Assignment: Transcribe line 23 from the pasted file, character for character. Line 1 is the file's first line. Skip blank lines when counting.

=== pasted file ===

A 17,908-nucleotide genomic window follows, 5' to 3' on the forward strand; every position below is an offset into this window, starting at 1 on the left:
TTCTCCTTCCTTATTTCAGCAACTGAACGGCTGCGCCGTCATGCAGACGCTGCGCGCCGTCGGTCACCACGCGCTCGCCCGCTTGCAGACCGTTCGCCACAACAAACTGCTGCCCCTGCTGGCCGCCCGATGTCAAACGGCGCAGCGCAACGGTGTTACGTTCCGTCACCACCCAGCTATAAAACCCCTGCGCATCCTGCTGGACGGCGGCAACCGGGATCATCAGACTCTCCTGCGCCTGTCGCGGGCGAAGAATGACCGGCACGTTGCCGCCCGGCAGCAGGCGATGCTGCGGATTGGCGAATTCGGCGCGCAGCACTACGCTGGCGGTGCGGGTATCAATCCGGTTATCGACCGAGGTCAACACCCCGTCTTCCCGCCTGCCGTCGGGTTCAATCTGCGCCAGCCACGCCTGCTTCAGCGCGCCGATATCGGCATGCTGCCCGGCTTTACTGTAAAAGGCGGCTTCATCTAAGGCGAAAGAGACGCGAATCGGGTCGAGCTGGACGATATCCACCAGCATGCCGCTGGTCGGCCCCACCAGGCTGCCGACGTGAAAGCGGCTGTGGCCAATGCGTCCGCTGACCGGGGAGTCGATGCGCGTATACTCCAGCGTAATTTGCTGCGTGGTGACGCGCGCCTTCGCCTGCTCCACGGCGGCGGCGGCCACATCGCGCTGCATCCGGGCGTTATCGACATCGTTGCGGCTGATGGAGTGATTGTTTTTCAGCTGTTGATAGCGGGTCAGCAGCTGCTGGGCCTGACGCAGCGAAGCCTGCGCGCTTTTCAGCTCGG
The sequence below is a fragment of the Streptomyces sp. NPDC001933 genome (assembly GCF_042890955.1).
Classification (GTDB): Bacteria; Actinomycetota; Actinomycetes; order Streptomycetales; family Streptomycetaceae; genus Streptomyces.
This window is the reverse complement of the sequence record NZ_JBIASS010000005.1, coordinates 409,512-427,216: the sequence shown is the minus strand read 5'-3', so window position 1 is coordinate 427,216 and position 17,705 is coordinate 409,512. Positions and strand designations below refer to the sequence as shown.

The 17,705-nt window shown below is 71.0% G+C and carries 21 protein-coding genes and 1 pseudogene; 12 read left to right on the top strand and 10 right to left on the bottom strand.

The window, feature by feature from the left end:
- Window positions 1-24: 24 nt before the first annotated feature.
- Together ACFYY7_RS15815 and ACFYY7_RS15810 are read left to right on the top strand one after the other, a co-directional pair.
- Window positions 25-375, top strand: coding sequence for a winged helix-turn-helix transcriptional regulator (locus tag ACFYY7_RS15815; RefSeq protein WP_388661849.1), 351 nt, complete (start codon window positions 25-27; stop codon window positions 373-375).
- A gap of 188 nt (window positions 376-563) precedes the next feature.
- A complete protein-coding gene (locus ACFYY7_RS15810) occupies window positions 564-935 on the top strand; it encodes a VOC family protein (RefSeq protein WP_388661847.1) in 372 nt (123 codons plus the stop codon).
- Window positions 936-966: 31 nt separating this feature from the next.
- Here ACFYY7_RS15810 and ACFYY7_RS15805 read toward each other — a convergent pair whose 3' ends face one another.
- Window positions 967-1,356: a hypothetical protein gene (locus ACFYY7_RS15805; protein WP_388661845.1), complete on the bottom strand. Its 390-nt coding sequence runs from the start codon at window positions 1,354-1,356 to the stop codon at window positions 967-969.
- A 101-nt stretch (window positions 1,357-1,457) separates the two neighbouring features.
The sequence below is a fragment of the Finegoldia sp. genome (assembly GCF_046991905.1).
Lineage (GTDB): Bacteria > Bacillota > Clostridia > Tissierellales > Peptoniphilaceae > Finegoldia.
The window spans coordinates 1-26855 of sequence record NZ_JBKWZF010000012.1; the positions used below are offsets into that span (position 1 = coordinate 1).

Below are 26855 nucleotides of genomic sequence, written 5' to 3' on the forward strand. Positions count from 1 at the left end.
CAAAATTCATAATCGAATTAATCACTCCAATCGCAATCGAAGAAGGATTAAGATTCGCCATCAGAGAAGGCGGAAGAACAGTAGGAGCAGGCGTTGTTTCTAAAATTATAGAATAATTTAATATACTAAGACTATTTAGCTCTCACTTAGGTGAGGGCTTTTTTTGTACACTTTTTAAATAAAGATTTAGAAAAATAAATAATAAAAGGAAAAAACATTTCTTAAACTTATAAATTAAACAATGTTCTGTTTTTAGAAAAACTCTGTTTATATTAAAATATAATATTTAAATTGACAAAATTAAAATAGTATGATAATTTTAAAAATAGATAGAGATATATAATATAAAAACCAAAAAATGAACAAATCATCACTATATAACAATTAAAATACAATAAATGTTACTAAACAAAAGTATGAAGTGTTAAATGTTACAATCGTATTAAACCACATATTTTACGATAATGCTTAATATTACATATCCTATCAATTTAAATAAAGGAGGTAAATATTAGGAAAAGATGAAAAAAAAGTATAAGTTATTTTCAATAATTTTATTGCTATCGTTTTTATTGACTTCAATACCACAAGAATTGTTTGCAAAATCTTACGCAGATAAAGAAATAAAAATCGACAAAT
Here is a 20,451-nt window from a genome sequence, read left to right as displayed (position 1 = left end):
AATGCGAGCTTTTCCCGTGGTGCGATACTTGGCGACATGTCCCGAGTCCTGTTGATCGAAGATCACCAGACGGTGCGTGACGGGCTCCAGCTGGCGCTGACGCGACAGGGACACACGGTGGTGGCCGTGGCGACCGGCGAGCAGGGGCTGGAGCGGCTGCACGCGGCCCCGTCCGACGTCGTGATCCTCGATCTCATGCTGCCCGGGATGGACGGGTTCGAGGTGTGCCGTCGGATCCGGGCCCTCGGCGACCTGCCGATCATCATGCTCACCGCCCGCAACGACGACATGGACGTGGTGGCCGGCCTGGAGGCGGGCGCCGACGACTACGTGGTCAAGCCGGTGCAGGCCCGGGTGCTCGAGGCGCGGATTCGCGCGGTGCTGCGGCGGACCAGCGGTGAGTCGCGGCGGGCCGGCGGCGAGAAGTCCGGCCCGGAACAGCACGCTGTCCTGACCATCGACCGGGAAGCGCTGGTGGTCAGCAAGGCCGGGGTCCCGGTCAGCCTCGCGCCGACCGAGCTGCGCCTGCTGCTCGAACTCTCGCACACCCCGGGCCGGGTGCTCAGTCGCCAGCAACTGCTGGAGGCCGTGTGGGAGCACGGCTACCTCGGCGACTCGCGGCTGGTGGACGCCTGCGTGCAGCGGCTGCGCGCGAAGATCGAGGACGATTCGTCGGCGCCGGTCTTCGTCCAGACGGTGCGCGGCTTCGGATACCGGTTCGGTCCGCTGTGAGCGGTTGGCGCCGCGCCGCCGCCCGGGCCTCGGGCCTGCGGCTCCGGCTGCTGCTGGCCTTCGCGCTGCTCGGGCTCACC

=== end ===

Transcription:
AATGCGAGCTTTTCCCGTGGTGCGATACTTGGCGACATGTCCCGAGTCCTGTTGATCGAAGATCACCAGACGGTGCGTGACGGGCTCCAGCTGGCGCTGACGCGACAGGGACACACGGTGGTGGCCGTGGCGACCGGCGAGCAGGGGCTGGAGCGGCTGCACGCGGCCCCGTCCGACGTCGTGATCCTCGATCTCATGCTGCCCGGGATGGACGGGTTCGAGGTGTGCCGTCGGATCCGGGCCCTCGGCGACCTGCCGATCATCATGCTCACCGCCCGCAACGACGACATGGACGTGGTGGCCGGCCTGGAGGCGGGCGCCGACGACTACGTGGTCAAGCCGGTGCAGGCCCGGGTGCTCGAGGCGCGGATTCGCGCGGTGCTGCGGCGGACCAGCGGTGAGTCGCGGCGGGCCGGCGGCGAGAAGTCCGGCCCGGAACAGCACGCTGTCCTGACCATCGACCGGGAAGCGCTGGTGGTCAGCAAGGCCGGGGTCCCGGTCAGCCTCGCGCCGACCGAGCTGCGCCTGCTGCTCGAACTCTCGCACACCCCGGGCCGGGTGCTCAGTCGCCAGCAACTGCTGGAGGCCGTGTGGGAGCACGGCTACCTCGGCGACTCGCGGCTGGTGGACGCCTGCGTGCAGCGGCTGCGCGCGAAGATCGAGGACGATTCGTCGGCGCCGGTCTTCGTCCAGACGGTGCGCGGCTTCGGATACCGGTTCGGTCCGCTGTGAGCGGTTGGCGCCGCGCCGCCGCCCGGGCCTCGGGCCTGCGGCTCCGGCTGCTGCTGGCCTTCGCGCTGCTCGGGCTCACC